My mother, who lived to age 91, always called her doctors by their first names. Even with a new doctor she would say, “Just call me Betty. And I’ll call you by your first name.” Not one doctor ever balked! Here was her thinking: Being on a first-name basis with her doctors automatically eased the communication barriers between them. Too often, patients are intimidated by doctors, making them afraid to ask questions. Now research is confirming that my mother was really on to something—the better your communication with a doctor, the better your medical outcomes tend to be. But even if it’s not your style to address your doctor by his/her first name, there are other steps you can take to make the most of your communications. My advice…


We hear a lot about “partnering” with our doctors, but what does that really mean? Just as you would expect in any healthy relationship, you and your doctor need to be open and honest with each other. What also helps: It’s common to be somewhat nervous when you see a doctor. But instead of freezing up, be open and tell him a little about yourself and your family. Where have you lived or traveled? What is (or was) your occupation? The more nonmedical information your doctor knows about you, the more likely he will better understand you as a person.


As soon as possible, talk to your doctor about your expectations—as well as his. For example, five years ago, my wife was diagnosed with breast cancer. We told the surgeon and oncologist that we wanted to be sure that we could reach them personally with important questions throughout the lengthy course of treatment. Realizing that they were very busy, we assured them the direct contacts would be about only serious matters. Both gave us their personal cell-phone numbers, and one gave us his home number. We contacted them several times on those private lines, and they responded promptly and personally. If your doctor won’t do this, ask how to reach an on-call physician 24/7.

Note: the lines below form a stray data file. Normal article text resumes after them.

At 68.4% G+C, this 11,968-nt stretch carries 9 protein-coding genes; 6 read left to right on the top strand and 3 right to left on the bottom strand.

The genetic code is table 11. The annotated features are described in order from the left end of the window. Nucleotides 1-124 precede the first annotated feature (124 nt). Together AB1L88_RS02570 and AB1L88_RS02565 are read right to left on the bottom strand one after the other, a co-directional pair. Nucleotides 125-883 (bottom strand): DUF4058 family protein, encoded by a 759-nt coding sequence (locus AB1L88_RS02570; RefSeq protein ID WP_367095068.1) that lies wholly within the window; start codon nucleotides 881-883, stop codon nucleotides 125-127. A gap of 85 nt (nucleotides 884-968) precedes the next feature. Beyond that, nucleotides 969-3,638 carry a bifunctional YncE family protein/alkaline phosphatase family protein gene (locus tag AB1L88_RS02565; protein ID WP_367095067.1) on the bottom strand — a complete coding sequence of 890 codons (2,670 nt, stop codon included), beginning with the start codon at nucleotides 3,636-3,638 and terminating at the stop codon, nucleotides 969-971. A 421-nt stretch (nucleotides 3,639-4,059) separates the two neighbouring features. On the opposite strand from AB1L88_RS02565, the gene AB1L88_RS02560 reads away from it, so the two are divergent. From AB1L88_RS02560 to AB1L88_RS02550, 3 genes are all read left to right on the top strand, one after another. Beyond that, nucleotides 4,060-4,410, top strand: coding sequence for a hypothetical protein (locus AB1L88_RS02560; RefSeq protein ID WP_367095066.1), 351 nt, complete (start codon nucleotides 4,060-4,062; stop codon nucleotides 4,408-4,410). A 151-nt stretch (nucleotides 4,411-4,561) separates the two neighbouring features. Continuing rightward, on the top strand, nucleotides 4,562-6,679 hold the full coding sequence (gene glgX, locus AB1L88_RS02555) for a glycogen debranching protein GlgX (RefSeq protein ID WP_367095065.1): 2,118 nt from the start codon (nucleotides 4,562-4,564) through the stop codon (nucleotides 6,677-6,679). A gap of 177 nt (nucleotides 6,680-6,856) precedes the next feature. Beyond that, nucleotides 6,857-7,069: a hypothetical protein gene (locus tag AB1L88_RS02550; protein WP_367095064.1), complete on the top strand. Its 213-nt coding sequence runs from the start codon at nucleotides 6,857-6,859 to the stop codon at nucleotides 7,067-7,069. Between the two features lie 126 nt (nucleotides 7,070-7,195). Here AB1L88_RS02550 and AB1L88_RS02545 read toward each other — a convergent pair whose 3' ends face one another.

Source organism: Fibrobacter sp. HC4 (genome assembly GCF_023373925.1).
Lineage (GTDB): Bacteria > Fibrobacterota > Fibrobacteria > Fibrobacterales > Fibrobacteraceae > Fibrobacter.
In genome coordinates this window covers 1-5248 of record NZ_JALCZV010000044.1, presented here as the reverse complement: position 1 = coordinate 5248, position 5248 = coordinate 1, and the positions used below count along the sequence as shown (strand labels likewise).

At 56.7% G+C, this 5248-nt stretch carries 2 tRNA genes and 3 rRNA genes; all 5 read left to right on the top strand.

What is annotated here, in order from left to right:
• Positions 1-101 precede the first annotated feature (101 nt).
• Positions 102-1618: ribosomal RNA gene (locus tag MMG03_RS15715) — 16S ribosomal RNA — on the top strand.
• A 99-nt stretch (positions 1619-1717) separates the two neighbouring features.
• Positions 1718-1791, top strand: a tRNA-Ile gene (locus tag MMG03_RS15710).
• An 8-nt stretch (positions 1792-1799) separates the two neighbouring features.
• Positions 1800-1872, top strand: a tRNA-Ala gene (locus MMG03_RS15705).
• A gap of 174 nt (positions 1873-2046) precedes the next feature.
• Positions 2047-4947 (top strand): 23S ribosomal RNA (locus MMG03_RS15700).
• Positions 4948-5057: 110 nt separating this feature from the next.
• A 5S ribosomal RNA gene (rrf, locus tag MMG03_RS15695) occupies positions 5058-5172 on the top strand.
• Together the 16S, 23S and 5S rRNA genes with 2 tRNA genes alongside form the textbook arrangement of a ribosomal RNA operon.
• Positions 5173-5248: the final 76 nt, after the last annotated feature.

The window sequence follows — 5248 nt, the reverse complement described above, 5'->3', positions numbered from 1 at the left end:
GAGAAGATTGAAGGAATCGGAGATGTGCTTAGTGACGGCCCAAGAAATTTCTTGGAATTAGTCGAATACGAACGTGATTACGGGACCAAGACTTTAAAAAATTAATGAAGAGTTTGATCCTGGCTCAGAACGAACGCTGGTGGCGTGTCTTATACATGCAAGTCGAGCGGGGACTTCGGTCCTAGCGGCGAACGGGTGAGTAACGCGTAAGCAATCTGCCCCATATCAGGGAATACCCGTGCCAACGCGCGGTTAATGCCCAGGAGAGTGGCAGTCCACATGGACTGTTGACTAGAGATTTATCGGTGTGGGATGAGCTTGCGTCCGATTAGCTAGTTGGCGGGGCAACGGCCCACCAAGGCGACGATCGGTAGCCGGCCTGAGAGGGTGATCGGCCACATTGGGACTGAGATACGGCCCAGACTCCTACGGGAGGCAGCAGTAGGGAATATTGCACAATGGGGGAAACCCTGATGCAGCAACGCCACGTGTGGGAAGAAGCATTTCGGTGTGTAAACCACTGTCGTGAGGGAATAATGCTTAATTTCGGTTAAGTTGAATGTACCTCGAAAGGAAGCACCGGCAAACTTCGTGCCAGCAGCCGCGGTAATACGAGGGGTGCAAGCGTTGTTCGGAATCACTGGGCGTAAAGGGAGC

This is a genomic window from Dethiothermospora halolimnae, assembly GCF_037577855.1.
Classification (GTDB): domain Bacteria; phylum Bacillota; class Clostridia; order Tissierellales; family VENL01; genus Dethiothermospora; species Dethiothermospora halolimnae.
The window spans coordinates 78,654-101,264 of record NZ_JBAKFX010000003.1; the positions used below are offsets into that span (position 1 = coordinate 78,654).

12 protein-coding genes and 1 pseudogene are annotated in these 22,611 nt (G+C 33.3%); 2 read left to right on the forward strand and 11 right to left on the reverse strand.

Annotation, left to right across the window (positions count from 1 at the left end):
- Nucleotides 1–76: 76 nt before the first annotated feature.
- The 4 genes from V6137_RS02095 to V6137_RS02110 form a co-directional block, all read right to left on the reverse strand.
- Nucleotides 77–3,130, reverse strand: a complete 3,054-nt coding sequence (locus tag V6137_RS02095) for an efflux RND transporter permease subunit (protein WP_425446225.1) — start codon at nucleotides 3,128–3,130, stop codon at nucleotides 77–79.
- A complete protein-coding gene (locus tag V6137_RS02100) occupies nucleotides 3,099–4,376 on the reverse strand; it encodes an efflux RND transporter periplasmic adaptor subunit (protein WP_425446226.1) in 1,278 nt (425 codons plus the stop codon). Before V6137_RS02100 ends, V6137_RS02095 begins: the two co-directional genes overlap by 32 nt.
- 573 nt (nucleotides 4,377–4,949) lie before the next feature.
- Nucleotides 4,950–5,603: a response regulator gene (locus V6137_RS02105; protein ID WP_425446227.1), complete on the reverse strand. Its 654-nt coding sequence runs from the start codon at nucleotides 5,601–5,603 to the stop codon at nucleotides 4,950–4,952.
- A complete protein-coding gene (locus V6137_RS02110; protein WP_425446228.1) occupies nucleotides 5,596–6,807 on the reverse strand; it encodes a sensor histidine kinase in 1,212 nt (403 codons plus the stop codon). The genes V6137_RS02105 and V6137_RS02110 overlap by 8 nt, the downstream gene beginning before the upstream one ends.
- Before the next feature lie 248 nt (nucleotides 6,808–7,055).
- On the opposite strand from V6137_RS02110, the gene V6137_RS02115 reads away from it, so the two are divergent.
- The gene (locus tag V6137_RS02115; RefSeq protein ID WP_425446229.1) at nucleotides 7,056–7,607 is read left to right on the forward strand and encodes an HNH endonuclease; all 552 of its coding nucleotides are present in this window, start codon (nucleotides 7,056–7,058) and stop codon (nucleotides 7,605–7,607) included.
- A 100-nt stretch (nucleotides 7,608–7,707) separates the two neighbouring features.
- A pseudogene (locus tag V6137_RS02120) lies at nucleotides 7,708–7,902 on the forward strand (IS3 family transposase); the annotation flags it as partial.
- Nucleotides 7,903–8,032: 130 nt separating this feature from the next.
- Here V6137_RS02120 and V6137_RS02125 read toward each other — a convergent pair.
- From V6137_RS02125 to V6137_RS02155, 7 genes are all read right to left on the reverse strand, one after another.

Sure this sounds like a bribe or some type of subversive ploy, but bringing the doctor (and his staff) a small gift or offering helps to create friendships. A friend of mine who started bringing cookies to her doctor appointments says she now gets quicker appointments and faster responses, and the doctor spends more time with her. Insider tip: “Gifts” can take many forms. I often bring my doctor articles I have seen online about bicycling (an activity I know he likes). A friend of mine brought his golf-loving doctor a box of fancy golf balls that he won at a raffle. Little things can make a big difference in opening the lines of communication.


If your doctor is not responding well to your concerns—or seems too detached—talk about it with his nurse. Knowing him well, she can communicate this to the doctor “professional-to-professional.” And he will likely be much more responsive to you. Be prepared: If the nurse says that’s just the way he is, think seriously about switching doctors. The core of a good patient/doctor relationship is communication. Remember, it’s your health that’s at stake, and it’s your doctor’s job to take care of you.